While these women still had their minds on earthly explanations of Jesus’ disappeared body, the angels represented a shocking and glorious appearance from heaven. Their “shining garments” added a source of fear as the women’s reaction in the next verse makes clear. The message, however, ultimately would not bring fear and trepidation, but overwhelming joy and relief.

5 And as they were afraid, and bowed down their faces to the earth, they said unto them, Why seek ye the living among the dead?
This terrified reaction to an angelic appearance seems universal in the Bible, as Luke shows by recording the reactions of Zechariah (Luke 1:12) and Mary (v. 29). While the angels’ message was ultimately joyous and merciful, their initial question matched their fearsome demeanor in its sternness: “Why seek ye the living among the dead?”
This mild rebuke calls to mind what Jesus had to say to the Sadducees who did not believe in the resurrection (Luke 20:38): “For He is not a God of the dead, but of the living.” Indeed, despite the fact that most Jews at the time (Sadducees aside) believed in the resurrection in theory, not even Jesus’ most faithful disciples believed He would rise from the cruel death of Calvary.

6 He is not here, but is risen: remember how he spake unto you when he was yet in Galilee.
Here is the incontrovertible proof of the resurrection—the empty tomb. The angels announced the joyful news with the simple words, “He is not here.” They also introduced the problem that has troubled, and continues to trouble, those who deny the truth of the bodily resurrection. Where did the body go? Did the Romans take it? Did the Jewish leaders hide Him?
Neither group would have wanted to have anyone believe that Jesus had risen from the dead, so they simply would have produced the body! Obviously they did not possess it—nor did anyone else. These faithful women were about to be reminded by the angels about a truth that the church continues to proclaim every Easter: “He is not here; He is risen!”

7 Saying, The Son of man must be delivered into the hands of sinful men, and be crucified, and the third day rise again.
The angelic reminder calls to mind two warnings that Jesus gave to His disciples. In Luke 9:22, just after Peter confessed Jesus’ true identity, the Savior says: “The Son of man must suffer many things, and be rejected of the elders and chief priests and scribes, and be slain, and be raised the third day.”
Later, just before the disciples’ argument about who was the greatest, Luke again reports Jesus’ prediction of His suffering, though this time without the specific resurrection promise: “Let these sayings sink down into your ears: for the Son of man shall be delivered into the hands of men” (v. 44). From this passage, it is clear enough that none of the disciples had ears of faith, such that Jesus’ promise about His great work of death and resurrection could “sink down into their ears.” Were we alive at that time, would we have believed?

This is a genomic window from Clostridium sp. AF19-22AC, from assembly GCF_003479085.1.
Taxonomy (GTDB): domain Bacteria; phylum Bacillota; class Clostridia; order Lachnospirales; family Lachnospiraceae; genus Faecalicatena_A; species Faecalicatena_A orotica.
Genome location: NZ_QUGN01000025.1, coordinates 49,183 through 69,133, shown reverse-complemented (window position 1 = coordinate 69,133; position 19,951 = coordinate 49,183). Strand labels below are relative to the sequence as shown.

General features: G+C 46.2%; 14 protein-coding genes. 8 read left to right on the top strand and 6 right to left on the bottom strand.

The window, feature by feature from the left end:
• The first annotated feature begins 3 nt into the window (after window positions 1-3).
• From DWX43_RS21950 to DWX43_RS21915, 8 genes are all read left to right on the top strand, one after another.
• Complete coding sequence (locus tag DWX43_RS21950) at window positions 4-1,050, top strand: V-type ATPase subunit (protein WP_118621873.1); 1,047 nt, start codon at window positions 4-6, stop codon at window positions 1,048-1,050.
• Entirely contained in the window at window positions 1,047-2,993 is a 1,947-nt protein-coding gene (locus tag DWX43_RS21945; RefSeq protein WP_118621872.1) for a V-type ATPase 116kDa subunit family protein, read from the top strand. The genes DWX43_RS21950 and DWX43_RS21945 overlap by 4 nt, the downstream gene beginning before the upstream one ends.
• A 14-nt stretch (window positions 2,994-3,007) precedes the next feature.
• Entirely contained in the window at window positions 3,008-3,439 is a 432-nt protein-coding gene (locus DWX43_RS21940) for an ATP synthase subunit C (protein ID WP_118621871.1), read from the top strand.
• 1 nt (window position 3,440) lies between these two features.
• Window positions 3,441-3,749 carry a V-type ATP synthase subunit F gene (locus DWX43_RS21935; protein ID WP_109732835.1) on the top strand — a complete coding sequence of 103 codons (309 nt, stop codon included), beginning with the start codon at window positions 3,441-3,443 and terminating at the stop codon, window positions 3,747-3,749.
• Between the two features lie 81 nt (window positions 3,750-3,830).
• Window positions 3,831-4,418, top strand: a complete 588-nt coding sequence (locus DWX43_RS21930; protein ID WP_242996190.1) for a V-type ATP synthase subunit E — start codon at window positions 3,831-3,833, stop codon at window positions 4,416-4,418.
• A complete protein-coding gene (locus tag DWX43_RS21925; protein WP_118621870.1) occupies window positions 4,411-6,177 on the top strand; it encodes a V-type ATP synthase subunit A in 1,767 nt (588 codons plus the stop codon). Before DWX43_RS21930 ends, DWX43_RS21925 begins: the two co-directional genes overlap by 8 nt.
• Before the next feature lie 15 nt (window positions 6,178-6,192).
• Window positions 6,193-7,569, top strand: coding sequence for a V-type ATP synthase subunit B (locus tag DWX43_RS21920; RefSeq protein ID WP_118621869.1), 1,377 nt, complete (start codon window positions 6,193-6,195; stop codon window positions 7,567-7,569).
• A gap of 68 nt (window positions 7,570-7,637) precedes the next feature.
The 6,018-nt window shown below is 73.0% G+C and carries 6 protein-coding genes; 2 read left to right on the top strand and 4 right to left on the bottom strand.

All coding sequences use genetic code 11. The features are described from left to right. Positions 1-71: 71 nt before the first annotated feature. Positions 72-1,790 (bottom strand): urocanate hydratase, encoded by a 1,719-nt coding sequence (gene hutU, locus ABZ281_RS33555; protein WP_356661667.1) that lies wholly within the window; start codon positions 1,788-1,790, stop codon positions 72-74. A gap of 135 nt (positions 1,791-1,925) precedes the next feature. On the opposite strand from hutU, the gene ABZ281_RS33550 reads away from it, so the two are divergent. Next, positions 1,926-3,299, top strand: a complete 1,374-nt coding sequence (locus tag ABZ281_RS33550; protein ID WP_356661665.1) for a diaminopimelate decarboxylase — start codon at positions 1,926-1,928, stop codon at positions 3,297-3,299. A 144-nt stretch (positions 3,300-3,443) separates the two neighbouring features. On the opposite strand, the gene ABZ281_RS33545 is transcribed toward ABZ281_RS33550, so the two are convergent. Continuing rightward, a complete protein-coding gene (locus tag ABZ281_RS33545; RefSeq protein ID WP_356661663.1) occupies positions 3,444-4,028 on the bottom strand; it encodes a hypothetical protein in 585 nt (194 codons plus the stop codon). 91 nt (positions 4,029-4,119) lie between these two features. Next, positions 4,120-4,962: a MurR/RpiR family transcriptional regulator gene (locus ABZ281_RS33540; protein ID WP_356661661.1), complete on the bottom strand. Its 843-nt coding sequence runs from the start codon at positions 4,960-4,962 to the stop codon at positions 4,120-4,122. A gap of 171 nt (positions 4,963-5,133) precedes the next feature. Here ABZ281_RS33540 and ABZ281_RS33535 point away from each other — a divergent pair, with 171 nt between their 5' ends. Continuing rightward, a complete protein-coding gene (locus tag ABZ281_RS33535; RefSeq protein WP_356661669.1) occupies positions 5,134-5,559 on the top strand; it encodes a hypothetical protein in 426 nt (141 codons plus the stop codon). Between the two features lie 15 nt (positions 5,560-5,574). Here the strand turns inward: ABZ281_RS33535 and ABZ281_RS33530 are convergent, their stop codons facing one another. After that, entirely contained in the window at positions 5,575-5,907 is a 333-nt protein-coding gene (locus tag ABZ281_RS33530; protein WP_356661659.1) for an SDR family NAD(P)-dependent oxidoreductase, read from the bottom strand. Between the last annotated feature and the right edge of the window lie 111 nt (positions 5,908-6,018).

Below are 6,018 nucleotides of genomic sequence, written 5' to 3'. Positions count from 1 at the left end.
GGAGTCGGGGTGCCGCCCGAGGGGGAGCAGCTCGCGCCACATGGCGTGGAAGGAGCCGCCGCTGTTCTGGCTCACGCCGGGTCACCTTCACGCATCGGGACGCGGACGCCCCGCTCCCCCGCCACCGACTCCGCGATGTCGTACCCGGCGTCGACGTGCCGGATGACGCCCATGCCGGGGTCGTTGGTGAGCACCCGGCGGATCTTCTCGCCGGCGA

8 And they remembered his words.
With their memory restored by the angelic presence, the women are now ready to explain the empty tomb in terms of the Gospel message of the Resurrection. The empty tomb, the presence of angels, the angels’ words in and of themselves could not have erased the sorror from their hearts. Only His words could change and cheer!

9 And returned from the sepulchre, and told all these things unto the eleven, and to all the rest.
The scriptural pattern is that those transformed by the Word and work of Christ go forth and tell others of His kindness and glory. These women adhered to that glorious tradition, except that they were… women!
Their first witness was to the rest of the disciples to share the news. Those who received the women’s message were all of “the eleven.” Eight times Luke referred to the core of the disciples as “the twelve,” but here in chapter 24, Luke speaks of the “eleven”; Judas Iscariot, who betrayed the Lord Jesus, had hung himself.
The women spoke to the remaining eleven. Speaking to all the rest is a reference to the many other disciples who were present.

10 It was Mary Magdalene and Joanna, and Mary the mother of James, and other women that were with them, which told these things unto the apostles.
Luke now identifies the women who had gone to the tomb and beheld the angelic vision and the absence of Jesus’ body from the tomb. We might wonder, why mention their names now and not earlier in chapter 24 or in chapter 23, when they were first spoken of as preparing spices to anoint Jesus’ dead body?
The answer probably has to do with the importance of eyewitness testimony in the Bible. The Bible consistently shows that an account of the truth must be established and verified on the testimony of “two or three witnesses” (Deuteronomy 17:6; Matthew 18:16). Luke produces three witnesses here.
Also, it would have been important that these witnesses were trustworthy, because what they were reporting would have been astonishing and unbelievable. To this end, Luke mentions two women whom he commended for their ministry to and support of Jesus—Mary Magdalene and Joanna (Luke 8:1–3). By adding “Mary the mother of James,” Luke not only introduces a third witness, but also mentions that she is a relative of one of the apostles. She was trusted because of her relationship to James.